What instruction does ASL offer in alternative dispute resolution?

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Alternative Dispute Resolution

As they developed the law school, ASL's first leaders envisioned graduates who would emphasize problem-solving skills and adhere to high professional ethics.

They would represent a throwback to an earlier generation of lawyers who were esteemed leaders in their communities instead of just hired guns. ASL should emphasize alternative dispute resolution because "courts have become overburdened" with slow, costly, overly confrontational litigation, the school's steering committee found.

Required Courses

The American Bar Association Section on Dispute Resolution and the University of Oregon School of Law's online searchable database on dispute resolution programs reveals that ASL's is unique. The school's founders created the first and, so far, only law school established with an ADR focus. Only 19 law schools require students to take an Alternative Dispute Resolution survey class. Research shows that ASL students who take only the required survey course likely have more training in ADR than most practicing attorneys, creating more employment opportunities for students and allowing graduates to more skillfully represent clients.

Advanced Courses

The data show that the vast majority of civil cases resolve before trial, and parties apparently settle most of those cases. To meet the requirements of skillful practice in this era, ASL offers an Advanced Negotiation practicum. It examines the skills and dynamics of negotiation. Students also learn a theoretical framework for understanding negotiation practice in a variety of contexts through readings from the fields of law, psychology, business, and communication. ASL has also offered a workshop on "pure money negotiation" that coaches students in distributive bargaining techniques and salary negotiation.

Historically, Virginia courts have referred about 10,000 cases to mediation each year. Tennessee recently required courts to refer all family disputes to a mediation-orientation session. North Carolina also has a well-developed court-connected mediation program. In the past several years, Kentucky and West Virginia also began emphasizing mediation in the family law and medical malpractice context. ASL's Certified Civil Mediation class provides both beginning and advanced mediation training, which Tennessee accepts as the entry-level training required for mediators who wish to work in court-connected programs.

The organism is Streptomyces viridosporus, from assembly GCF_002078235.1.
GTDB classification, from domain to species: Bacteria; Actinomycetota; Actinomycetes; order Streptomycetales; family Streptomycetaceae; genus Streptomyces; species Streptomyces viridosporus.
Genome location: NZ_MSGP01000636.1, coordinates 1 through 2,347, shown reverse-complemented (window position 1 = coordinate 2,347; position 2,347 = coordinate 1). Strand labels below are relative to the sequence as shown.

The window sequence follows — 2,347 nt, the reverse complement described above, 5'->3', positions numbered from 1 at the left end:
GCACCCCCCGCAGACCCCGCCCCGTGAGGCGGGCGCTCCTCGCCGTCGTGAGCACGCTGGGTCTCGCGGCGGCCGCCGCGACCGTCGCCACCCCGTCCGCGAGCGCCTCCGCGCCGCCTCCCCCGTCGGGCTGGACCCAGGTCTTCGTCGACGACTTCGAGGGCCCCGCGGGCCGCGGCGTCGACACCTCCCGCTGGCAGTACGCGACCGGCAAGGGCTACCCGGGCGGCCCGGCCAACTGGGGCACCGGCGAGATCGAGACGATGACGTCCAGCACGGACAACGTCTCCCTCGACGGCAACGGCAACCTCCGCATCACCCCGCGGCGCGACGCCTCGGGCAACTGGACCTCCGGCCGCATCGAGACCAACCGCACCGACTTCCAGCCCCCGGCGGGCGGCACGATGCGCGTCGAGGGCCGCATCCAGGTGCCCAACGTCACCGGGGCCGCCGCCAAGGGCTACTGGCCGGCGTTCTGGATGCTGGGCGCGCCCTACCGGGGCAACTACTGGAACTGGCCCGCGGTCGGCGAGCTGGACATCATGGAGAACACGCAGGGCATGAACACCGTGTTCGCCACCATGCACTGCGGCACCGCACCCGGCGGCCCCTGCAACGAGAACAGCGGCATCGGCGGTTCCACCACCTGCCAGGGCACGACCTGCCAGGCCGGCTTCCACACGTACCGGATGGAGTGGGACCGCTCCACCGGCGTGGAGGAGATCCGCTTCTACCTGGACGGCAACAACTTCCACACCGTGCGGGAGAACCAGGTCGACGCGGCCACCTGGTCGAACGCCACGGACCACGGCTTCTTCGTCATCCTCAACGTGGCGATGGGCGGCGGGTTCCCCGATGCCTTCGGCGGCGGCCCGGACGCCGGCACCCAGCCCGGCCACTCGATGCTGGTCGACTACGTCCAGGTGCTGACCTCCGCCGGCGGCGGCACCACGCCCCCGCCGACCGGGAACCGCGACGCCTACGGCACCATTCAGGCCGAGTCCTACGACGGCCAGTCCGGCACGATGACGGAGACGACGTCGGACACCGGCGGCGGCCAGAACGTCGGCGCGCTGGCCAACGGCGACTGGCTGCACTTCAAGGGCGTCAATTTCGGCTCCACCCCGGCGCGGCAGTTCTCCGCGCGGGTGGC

In addition, the number of disputes filed with third-party arbitration providers now exceeds the number of cases filed in federal courts nationwide. Thus, ASL's seminar on Arbitration and Dispute Resolution System Design prepares students for the day when they will almost certainly represent a client in arbitration. It also provides the information they need to return to their communities to design dispute resolution systems for courts, employers, associations, and other organizations. Only 11 other law schools offer an ADR system design course at the J.D. level.

Last year, ASL added a practicum that combined doctrinal insurance law, pretrial practice, and ADR of insurance disputes in its Insurance Practice & ADR course. It gives students an opportunity to work as law firm associates on a complex, simulated insurance coverage dispute. Only one other law school offers a similar course.

In addition, the Client Interviewing and Counseling practicum introduces students to a new client-lawyer representation model called collaborative lawyering that is catching on in the family law area and makes great sense for lawyers practicing in rural areas. Only three other law schools offer a class focused on this topic.

ADR Study Program

ASL is one of only 49 law schools with an ADR-related study program. ASL's Lawyer as Problem Solver program focuses on the role of the modern attorney in facilitating strategic problem solving for clients inside and outside of the courtroom. The program seeks to provide students with the skills they need effectively to serve their clients, including skills in oral and written communication, interviewing and counseling, negotiation, mediation, arbitration, transactional drafting, estate planning, and pre-trial, trial, and appellate practice. In the last several years, about 20 percent of students in the graduating class completed the program.